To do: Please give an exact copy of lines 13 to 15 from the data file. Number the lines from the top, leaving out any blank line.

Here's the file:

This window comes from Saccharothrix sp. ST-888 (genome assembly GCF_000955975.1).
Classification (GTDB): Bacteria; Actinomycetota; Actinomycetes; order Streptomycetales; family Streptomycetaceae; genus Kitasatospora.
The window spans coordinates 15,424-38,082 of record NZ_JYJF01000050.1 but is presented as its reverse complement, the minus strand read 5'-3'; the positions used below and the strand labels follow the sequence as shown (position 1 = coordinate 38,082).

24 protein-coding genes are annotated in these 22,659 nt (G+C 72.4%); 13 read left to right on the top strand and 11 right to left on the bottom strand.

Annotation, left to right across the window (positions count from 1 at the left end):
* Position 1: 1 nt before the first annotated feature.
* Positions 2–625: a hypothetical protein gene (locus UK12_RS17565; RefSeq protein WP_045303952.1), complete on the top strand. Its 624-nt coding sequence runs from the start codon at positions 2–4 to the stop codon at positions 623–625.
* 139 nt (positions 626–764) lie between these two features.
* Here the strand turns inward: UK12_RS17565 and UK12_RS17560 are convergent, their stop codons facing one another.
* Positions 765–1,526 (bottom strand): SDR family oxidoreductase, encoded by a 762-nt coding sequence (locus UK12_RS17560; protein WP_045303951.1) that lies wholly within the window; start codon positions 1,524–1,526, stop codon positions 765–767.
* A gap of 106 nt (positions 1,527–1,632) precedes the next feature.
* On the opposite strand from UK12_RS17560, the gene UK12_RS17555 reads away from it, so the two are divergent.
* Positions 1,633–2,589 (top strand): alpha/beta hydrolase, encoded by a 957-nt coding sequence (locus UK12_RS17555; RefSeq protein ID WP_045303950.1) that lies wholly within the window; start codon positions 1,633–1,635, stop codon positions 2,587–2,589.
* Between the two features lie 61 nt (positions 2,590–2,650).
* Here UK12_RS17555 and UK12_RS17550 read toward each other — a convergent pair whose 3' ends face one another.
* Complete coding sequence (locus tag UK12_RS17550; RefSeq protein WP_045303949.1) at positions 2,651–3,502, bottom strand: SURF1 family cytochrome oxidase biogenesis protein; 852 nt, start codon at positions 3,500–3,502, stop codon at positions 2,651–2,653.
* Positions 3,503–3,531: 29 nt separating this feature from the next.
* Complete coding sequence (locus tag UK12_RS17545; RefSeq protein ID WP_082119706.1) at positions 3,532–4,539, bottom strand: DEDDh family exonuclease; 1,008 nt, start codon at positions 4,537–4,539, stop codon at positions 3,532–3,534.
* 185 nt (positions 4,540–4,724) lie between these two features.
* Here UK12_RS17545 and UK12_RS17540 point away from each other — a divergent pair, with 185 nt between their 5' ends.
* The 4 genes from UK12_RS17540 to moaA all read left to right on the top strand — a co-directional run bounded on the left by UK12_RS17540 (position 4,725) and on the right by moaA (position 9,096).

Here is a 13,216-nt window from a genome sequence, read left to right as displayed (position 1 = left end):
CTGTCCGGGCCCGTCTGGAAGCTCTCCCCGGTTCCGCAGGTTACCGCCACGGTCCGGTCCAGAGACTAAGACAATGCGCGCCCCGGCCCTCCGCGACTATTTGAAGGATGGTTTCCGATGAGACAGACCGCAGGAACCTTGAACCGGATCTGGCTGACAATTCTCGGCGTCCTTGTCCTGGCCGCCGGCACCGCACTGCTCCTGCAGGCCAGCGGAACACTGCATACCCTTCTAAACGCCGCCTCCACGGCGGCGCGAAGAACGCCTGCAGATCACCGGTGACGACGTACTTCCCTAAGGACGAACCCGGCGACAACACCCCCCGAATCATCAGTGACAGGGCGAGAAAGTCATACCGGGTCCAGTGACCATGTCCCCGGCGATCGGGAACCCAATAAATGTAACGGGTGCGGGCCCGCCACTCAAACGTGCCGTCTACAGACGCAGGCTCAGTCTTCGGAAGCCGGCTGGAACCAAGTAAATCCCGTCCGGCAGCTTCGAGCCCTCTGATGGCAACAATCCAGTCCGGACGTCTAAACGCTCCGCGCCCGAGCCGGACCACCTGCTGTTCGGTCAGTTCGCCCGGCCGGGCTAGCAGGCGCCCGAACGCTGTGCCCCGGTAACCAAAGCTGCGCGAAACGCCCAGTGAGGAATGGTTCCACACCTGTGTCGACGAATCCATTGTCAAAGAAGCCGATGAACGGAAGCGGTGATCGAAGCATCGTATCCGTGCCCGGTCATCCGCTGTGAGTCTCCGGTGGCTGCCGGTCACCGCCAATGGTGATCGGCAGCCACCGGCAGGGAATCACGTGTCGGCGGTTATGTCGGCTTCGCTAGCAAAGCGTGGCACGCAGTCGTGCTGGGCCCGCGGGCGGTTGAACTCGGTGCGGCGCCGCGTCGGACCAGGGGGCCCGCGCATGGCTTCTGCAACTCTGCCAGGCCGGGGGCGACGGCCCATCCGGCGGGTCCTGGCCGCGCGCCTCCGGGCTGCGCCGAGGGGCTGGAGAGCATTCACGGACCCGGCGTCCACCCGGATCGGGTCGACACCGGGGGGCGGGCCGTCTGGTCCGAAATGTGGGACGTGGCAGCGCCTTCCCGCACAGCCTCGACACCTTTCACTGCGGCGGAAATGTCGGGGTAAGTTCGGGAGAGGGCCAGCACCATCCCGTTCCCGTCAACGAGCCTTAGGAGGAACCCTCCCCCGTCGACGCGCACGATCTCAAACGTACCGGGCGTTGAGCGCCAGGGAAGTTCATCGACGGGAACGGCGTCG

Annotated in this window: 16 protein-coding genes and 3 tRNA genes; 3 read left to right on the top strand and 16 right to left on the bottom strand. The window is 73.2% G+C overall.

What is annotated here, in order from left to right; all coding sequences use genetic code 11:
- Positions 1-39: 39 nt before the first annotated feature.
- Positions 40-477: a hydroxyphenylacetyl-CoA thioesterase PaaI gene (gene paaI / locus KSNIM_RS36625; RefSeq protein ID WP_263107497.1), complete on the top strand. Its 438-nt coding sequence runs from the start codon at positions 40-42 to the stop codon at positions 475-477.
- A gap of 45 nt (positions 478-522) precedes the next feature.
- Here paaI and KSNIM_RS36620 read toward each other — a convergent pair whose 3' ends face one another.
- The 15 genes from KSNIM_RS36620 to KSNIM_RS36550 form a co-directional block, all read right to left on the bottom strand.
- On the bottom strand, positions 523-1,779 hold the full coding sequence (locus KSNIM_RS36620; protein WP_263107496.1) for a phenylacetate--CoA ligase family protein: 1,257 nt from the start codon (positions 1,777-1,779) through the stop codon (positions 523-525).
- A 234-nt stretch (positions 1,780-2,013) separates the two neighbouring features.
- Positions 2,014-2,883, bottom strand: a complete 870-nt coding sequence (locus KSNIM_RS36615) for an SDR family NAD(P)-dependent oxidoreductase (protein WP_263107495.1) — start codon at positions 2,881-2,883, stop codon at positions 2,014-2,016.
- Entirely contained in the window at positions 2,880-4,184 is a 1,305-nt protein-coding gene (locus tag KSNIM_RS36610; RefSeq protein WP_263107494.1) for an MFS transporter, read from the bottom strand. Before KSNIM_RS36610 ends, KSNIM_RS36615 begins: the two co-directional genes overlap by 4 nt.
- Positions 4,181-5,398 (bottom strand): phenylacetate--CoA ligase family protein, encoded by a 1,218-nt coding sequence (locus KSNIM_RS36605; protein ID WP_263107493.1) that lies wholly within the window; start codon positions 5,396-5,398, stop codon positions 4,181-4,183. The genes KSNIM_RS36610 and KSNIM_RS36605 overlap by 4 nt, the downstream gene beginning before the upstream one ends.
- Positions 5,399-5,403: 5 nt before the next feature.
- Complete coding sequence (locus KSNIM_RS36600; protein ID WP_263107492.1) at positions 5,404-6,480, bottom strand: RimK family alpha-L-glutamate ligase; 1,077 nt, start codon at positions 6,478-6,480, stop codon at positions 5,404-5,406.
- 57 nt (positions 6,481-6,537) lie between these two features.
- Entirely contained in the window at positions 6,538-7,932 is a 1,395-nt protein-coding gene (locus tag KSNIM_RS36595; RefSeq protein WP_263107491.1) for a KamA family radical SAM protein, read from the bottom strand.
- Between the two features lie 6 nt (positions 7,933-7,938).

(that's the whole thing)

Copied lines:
* Positions 1,633–2,589 (top strand): alpha/beta hydrolase, encoded by a 957-nt coding sequence (locus UK12_RS17555; RefSeq protein ID WP_045303950.1) that lies wholly within the window; start codon positions 1,633–1,635, stop codon positions 2,587–2,589.
* Between the two features lie 61 nt (positions 2,590–2,650).
* Here UK12_RS17555 and UK12_RS17550 read toward each other — a convergent pair whose 3' ends face one another.